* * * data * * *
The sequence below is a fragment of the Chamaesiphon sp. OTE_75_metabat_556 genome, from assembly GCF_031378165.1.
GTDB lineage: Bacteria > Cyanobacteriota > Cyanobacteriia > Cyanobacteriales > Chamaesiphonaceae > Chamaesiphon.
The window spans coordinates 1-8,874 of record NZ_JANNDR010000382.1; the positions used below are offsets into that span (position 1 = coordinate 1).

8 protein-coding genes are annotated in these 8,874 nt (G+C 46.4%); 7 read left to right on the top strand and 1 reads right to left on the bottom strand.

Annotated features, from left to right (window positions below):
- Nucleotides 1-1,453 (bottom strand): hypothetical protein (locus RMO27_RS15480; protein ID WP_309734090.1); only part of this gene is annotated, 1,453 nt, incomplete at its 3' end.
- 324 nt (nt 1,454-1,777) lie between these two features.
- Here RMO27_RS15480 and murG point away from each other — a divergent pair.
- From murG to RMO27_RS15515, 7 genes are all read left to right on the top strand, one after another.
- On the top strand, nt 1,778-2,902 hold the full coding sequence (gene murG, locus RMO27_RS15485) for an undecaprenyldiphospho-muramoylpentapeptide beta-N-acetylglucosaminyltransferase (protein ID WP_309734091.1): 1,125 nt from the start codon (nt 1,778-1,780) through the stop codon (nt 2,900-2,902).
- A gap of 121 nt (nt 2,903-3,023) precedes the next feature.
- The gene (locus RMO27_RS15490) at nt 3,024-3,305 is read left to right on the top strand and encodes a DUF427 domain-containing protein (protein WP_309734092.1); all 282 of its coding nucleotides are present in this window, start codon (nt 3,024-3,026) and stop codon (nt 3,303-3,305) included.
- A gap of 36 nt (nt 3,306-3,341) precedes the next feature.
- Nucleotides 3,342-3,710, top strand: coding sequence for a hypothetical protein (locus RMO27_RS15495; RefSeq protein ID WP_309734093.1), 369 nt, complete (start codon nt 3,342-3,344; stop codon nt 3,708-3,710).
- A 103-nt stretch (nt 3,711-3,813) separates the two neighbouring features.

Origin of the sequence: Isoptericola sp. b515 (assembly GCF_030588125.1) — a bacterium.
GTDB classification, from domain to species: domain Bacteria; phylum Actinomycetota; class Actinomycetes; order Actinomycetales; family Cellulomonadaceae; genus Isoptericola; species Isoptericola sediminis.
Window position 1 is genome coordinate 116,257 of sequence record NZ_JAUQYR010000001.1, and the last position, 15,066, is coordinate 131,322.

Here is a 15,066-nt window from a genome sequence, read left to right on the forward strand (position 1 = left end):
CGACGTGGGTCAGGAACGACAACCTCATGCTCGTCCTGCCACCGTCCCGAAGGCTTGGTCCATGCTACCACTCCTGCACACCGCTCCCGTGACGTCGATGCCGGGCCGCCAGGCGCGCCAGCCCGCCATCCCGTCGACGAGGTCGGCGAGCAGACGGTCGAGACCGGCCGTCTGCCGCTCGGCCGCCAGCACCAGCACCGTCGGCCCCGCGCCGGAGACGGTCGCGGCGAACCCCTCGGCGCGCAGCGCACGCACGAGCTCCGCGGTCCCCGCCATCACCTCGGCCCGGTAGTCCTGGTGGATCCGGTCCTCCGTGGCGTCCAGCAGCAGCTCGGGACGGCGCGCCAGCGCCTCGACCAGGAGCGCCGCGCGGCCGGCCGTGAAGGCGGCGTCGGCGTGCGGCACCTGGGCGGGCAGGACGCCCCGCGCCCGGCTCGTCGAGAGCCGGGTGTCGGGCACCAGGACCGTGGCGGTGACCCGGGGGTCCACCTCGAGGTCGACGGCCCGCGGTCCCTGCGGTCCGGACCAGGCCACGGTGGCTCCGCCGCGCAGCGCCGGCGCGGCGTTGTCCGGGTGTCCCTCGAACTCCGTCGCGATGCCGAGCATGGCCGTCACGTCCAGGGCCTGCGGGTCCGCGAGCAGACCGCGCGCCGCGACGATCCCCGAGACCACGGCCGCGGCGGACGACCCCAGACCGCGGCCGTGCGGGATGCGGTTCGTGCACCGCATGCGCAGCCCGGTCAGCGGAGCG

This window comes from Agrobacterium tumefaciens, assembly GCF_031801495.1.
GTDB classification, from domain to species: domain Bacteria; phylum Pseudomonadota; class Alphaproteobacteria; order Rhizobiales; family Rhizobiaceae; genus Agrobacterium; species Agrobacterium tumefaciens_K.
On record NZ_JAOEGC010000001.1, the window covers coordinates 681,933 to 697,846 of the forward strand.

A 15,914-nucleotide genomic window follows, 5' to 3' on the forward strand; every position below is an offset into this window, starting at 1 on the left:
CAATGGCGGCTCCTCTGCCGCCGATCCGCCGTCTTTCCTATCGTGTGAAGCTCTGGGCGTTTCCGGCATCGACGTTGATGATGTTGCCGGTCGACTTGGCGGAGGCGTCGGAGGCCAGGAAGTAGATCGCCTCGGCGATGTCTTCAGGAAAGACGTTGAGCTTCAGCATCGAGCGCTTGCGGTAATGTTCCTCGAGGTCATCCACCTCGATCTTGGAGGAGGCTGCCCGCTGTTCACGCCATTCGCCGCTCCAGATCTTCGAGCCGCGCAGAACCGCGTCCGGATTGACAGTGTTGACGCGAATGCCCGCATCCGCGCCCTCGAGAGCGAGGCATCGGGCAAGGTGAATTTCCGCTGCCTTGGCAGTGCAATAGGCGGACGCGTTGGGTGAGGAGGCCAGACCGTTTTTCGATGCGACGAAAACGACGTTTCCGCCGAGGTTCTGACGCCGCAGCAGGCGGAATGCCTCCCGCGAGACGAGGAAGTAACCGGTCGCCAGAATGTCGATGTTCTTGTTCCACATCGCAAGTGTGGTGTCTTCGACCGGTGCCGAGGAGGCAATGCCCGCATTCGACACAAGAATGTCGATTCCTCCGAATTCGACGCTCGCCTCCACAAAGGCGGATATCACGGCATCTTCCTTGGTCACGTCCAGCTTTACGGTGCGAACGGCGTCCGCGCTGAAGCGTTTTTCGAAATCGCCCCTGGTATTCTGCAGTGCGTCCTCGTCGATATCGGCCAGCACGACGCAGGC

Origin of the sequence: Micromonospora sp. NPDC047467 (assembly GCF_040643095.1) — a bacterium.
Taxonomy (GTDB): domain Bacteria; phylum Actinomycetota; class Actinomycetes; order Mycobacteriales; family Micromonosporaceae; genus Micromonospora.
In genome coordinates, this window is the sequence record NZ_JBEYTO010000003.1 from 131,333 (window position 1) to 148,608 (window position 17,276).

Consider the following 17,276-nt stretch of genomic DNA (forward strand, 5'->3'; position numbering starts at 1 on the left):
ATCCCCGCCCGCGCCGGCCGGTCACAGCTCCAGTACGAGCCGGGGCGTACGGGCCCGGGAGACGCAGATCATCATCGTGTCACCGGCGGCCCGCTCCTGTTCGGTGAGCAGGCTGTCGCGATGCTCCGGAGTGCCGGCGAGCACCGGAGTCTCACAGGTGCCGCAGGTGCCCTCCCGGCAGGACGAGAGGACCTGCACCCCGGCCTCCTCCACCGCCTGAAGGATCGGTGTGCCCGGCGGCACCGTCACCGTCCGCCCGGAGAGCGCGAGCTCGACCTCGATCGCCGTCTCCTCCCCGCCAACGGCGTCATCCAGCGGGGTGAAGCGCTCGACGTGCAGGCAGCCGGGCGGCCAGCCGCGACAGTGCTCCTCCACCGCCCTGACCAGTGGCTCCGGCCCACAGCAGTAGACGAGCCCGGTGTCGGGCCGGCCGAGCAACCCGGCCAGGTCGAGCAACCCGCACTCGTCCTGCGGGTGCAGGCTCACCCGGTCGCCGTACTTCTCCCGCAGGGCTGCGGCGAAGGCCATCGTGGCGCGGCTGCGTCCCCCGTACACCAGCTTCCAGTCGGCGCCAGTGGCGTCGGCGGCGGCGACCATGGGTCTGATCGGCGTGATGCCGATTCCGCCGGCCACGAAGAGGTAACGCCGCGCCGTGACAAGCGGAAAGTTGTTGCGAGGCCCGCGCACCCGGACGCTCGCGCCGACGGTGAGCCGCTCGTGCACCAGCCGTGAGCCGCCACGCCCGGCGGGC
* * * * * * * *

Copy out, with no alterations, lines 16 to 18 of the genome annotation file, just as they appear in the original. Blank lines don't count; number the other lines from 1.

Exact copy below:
Origin of the sequence: Isoptericola sp. b515 (assembly GCF_030588125.1) — a bacterium.
GTDB classification, from domain to species: domain Bacteria; phylum Actinomycetota; class Actinomycetes; order Actinomycetales; family Cellulomonadaceae; genus Isoptericola; species Isoptericola sediminis.
Window position 1 is genome coordinate 116,257 of sequence record NZ_JAUQYR010000001.1, and the last position, 15,066, is coordinate 131,322.